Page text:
Forum provides space for "Mediations on Global Citizenship

By Tom Lisi

The Institute for Global Citizenship inaugurated a spring conference last weekend titled the Macalester Civic Forum: Meditations on Global Citizenship. The many questions and comments that emerged from faculty speeches and participation from the audience made one thing clear: defining Global Citizenship is no clear-cut task.A forum Thursday night, and two days of guest lectures and student-led discussion that followed were in no way designed to define, but rather provide “meditations on global citizenship,” or offer perspectives on how to practice global citizenship, as well as implications of doing so.

Associate Dean of the Institute for Global Citizenship Andrew Latham and President Brian Rosenberg offered opening remarks for the weekend.

In the speeches that followed, Provost and Dean of the Faculty Diane Michelfelder, Chaplain Lucy Forster-Smith, Dean for the Study of Race and Ethnicity Jane Rhodes, and Dean of the Institute for Global Citizenship Ahmed I. Samatar, offered their perspectives on global citizenship.

Michelfelder noted that global citizenship is an active state, where an intellectually sustainable environment is increasingly important. Forster-Smith spoke on how creating bridges indicates that there is separation in the first place, and that global citizenship involves learning to be a human capable of love and imagination. Rhodes emphasized that race matters and must remain an integral part of the discussion. Samatar closed the meditations by offering a porcupine analogy that suggested the importance of asserting one’s own individuality while working in unity with other individuals in one’s surroundings.

Emmett D. Carson, internationally recognized as a catalyst for progressive social change delivered a paper titled “Philanthropy: The New Benchmark for Global Citizenship” on Friday morning. That afternoon, David Theo Goldberg, director of the systemwide University of California Humanities Research Institute spoke on “Neoliberalizing Race.” Seyla Benhabib, the Eugene Meyer Professor of Political Science and Philosophy at Yale University delivered a paper called ” ‘Just Membership’ in a Global Community” on Saturday. Each of the talks was followed by two student discussants of various academic disciplines and a period of question and answer.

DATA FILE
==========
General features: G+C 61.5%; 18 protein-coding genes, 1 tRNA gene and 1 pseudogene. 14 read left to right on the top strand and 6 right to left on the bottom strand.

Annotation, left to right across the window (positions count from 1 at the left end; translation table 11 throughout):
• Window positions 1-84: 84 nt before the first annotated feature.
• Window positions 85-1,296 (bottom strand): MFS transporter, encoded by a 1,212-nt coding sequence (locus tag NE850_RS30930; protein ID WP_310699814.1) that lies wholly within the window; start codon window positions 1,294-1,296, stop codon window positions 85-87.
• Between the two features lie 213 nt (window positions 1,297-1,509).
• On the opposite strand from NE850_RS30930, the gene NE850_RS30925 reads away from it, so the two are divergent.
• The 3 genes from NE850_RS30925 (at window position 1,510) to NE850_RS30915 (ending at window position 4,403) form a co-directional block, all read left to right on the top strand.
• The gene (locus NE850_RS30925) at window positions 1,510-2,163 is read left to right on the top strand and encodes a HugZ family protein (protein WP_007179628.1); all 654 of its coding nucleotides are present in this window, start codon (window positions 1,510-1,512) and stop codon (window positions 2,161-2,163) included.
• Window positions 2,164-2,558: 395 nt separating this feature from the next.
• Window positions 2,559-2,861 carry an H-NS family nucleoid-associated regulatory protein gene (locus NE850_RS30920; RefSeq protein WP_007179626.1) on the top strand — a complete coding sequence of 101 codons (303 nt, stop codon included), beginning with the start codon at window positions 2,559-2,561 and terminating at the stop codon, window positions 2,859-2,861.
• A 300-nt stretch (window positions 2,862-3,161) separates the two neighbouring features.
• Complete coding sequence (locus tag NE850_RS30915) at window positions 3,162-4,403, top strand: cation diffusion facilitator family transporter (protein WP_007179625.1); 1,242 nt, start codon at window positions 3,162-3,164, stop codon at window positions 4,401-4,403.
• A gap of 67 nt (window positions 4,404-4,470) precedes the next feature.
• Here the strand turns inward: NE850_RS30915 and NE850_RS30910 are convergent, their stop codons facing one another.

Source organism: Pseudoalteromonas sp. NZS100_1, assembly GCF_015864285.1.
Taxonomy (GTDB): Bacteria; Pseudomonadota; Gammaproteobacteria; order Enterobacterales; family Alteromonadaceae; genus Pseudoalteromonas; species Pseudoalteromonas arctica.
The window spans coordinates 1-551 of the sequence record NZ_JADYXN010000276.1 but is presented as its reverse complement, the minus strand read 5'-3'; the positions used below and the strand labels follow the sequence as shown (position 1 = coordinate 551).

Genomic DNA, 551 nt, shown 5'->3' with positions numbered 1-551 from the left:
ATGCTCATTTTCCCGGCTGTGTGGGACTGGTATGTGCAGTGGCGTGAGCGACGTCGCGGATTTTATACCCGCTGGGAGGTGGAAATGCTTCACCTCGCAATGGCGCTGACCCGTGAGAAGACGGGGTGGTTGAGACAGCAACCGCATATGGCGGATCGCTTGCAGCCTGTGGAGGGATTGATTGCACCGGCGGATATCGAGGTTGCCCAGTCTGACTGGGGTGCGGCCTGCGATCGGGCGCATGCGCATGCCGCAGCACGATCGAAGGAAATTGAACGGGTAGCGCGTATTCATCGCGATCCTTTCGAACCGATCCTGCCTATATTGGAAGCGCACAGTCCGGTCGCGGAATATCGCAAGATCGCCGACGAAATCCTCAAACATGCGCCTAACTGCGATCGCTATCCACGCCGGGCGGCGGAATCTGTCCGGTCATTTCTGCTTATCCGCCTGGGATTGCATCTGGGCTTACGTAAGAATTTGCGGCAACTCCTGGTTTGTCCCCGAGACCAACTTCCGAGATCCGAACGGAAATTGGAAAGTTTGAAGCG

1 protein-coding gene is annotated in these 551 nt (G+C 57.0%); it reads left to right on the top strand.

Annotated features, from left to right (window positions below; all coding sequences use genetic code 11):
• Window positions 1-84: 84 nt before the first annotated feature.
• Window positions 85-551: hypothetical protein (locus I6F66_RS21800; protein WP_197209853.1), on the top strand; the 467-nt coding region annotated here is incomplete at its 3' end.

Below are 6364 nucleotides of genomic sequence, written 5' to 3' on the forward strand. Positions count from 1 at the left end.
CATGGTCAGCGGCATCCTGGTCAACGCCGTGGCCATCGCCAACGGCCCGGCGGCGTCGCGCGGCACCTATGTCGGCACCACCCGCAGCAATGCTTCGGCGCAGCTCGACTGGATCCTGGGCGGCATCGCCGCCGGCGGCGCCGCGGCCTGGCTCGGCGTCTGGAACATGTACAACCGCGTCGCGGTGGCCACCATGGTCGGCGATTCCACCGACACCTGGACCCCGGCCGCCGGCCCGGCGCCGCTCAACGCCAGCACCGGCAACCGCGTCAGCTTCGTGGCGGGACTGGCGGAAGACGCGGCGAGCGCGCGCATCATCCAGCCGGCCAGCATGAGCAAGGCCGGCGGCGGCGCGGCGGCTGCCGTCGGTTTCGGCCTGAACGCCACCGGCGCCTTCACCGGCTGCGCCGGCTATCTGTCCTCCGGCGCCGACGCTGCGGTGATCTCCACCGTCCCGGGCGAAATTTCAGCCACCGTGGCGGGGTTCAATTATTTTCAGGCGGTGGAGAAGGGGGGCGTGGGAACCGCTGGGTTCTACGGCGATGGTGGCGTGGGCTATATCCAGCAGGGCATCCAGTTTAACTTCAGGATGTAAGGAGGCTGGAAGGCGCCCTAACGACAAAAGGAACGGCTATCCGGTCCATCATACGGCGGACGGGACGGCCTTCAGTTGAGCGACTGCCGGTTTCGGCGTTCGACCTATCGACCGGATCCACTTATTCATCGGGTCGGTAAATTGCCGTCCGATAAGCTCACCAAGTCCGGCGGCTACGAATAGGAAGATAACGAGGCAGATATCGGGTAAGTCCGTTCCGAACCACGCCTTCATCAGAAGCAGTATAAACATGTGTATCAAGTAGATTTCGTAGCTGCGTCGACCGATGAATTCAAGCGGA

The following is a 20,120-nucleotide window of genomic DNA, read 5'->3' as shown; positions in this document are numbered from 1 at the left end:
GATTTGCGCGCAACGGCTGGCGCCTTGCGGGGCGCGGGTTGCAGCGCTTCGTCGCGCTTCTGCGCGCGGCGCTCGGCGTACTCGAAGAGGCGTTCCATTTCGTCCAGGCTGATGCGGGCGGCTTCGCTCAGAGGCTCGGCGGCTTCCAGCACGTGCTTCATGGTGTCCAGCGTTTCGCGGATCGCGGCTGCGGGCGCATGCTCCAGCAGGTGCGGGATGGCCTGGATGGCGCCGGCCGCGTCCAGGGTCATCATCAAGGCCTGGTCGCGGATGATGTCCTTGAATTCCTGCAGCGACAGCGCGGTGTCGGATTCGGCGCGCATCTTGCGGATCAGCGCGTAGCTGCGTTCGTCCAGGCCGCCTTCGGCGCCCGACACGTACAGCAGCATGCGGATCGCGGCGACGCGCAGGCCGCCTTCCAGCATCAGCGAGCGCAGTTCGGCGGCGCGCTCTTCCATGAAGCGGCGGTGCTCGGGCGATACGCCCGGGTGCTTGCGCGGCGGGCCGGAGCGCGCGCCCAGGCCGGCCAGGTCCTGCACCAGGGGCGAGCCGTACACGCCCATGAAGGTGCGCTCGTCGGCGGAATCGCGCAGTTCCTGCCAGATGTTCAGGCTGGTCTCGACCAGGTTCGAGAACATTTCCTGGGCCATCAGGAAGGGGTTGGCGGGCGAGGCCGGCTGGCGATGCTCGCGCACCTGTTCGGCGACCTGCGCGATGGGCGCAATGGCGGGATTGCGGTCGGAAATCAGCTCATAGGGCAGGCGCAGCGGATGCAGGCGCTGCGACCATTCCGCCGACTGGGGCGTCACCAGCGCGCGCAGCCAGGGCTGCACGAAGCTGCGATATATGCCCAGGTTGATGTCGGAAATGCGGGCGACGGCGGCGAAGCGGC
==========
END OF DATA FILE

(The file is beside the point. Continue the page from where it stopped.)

Though thought-provoking, the Macalester Civic Forum was filled with abstraction and lacked any concrete plans for the Institute’s future, something that Rhodes and Samatar both acknowledged.

Rhodes said she found the forum to be somewhat disappointing since there was little student participation or discussion on campus.

Samatar expressed enthusiasm for the ideology of the Institute for Global Citizenship and how this year’s Civic Forum furthered it, but also stressed that in the coming years, the Civic Forum will be a celebration of work by Macalester students.

The projected completion of the building to house the Institute, which will stand in Winton Health Services’ current location on Grand Ave, is the end of 2008. Samatar and Rhodes said that the process of crystallizing the role of the Institute will take years.